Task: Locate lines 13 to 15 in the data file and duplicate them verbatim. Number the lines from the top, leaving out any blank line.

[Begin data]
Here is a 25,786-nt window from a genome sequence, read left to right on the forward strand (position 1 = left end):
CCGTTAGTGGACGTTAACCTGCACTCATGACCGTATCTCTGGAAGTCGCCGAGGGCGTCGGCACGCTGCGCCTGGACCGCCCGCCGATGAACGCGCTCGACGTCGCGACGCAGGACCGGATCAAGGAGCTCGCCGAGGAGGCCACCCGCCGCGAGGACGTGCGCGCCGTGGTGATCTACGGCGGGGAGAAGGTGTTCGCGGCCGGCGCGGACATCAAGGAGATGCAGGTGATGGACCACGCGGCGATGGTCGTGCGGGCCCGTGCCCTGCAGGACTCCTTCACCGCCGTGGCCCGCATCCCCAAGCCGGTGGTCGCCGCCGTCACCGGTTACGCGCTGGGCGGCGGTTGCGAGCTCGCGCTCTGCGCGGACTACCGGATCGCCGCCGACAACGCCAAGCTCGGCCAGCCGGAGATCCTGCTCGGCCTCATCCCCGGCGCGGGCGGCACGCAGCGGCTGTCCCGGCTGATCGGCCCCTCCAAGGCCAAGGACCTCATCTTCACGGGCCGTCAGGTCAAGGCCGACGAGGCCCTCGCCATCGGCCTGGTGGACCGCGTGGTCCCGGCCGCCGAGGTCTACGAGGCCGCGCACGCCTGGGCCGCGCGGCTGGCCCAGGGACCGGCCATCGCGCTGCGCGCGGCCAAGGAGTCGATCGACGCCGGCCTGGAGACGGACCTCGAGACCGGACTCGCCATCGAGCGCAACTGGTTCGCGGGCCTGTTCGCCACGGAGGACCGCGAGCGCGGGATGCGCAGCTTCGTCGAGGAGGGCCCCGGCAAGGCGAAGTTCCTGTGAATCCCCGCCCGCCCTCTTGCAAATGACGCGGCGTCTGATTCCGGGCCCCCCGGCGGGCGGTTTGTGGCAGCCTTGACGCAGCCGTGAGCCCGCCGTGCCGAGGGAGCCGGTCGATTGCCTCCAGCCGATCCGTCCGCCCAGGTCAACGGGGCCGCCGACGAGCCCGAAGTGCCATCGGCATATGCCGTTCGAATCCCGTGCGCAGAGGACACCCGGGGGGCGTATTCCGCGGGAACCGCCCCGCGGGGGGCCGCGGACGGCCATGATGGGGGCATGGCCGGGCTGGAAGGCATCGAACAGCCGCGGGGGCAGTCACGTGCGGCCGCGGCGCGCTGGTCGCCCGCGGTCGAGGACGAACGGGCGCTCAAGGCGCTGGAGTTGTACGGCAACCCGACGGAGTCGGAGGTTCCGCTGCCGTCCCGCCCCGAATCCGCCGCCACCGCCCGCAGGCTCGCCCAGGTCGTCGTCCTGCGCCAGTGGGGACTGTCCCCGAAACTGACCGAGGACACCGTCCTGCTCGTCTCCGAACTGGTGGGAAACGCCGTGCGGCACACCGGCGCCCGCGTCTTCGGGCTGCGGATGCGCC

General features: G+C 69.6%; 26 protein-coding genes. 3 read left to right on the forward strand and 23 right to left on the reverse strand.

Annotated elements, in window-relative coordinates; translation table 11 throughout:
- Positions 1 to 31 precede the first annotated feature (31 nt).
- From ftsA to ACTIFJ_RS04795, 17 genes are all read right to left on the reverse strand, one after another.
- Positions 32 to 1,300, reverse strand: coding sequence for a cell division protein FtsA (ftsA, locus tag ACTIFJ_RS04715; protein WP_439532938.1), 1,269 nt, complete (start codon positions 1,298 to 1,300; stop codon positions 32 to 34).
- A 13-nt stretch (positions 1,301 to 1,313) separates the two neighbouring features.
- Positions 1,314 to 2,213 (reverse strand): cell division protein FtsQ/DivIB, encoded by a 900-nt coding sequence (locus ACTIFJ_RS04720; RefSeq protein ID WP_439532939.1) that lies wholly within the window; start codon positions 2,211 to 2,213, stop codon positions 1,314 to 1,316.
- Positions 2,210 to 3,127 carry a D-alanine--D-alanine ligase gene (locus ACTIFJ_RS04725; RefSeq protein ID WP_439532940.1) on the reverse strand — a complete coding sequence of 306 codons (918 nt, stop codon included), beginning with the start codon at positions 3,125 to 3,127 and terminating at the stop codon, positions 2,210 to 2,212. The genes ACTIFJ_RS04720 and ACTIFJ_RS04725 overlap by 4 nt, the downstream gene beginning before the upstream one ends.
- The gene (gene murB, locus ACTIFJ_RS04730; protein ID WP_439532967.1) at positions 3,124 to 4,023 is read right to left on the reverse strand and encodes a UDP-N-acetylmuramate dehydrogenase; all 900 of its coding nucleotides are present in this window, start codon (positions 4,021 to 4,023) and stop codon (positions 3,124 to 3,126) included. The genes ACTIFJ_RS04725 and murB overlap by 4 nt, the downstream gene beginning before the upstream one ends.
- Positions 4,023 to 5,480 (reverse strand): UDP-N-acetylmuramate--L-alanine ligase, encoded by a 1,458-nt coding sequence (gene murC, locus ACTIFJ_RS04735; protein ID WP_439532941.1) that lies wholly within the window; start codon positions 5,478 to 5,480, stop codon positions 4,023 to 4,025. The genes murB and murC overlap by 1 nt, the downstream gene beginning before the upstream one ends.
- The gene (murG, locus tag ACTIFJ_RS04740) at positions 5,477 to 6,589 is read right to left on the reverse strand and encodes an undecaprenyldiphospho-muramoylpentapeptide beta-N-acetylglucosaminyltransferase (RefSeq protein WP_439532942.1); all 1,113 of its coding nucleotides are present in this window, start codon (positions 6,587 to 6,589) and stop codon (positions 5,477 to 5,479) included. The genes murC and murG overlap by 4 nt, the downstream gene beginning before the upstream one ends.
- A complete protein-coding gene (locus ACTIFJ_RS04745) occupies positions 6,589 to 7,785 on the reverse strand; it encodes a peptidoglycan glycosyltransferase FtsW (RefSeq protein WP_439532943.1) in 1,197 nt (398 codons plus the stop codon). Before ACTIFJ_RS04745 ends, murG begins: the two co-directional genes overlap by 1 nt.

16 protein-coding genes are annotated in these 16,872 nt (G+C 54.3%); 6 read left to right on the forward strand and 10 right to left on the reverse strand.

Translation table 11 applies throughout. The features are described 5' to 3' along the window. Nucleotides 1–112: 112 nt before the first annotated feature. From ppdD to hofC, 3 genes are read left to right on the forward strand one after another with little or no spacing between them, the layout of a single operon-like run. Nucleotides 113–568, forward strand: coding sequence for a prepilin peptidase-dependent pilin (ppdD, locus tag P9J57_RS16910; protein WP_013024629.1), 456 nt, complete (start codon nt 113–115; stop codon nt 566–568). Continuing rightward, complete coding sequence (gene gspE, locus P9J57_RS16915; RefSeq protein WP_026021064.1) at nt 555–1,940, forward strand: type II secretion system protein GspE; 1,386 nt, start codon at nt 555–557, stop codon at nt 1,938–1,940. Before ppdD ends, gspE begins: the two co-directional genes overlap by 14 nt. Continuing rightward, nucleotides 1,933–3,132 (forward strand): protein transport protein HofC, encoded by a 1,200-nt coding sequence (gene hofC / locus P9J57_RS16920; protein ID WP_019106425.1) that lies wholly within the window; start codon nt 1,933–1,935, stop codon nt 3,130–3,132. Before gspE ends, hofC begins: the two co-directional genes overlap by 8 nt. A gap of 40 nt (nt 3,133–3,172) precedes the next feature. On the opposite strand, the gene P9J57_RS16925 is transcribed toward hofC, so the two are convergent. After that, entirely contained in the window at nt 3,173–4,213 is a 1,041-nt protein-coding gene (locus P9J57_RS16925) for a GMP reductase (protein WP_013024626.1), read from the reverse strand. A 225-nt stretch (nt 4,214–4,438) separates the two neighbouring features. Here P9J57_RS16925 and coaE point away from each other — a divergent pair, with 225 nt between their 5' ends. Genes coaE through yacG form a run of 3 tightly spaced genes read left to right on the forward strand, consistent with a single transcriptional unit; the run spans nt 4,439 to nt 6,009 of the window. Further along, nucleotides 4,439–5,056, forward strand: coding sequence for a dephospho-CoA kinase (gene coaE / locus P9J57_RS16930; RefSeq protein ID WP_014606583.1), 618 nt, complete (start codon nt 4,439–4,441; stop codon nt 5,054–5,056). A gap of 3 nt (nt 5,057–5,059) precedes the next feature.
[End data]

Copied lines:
- The gene (murG, locus tag ACTIFJ_RS04740) at positions 5,477 to 6,589 is read right to left on the reverse strand and encodes an undecaprenyldiphospho-muramoylpentapeptide beta-N-acetylglucosaminyltransferase (RefSeq protein WP_439532942.1); all 1,113 of its coding nucleotides are present in this window, start codon (positions 6,587 to 6,589) and stop codon (positions 5,477 to 5,479) included. The genes murC and murG overlap by 4 nt, the downstream gene beginning before the upstream one ends.
- A complete protein-coding gene (locus ACTIFJ_RS04745) occupies positions 6,589 to 7,785 on the reverse strand; it encodes a peptidoglycan glycosyltransferase FtsW (RefSeq protein WP_439532943.1) in 1,197 nt (398 codons plus the stop codon). Before ACTIFJ_RS04745 ends, murG begins: the two co-directional genes overlap by 1 nt.

16 protein-coding genes are annotated in these 16,872 nt (G+C 54.3%); 6 read left to right on the forward strand and 10 right to left on the reverse strand.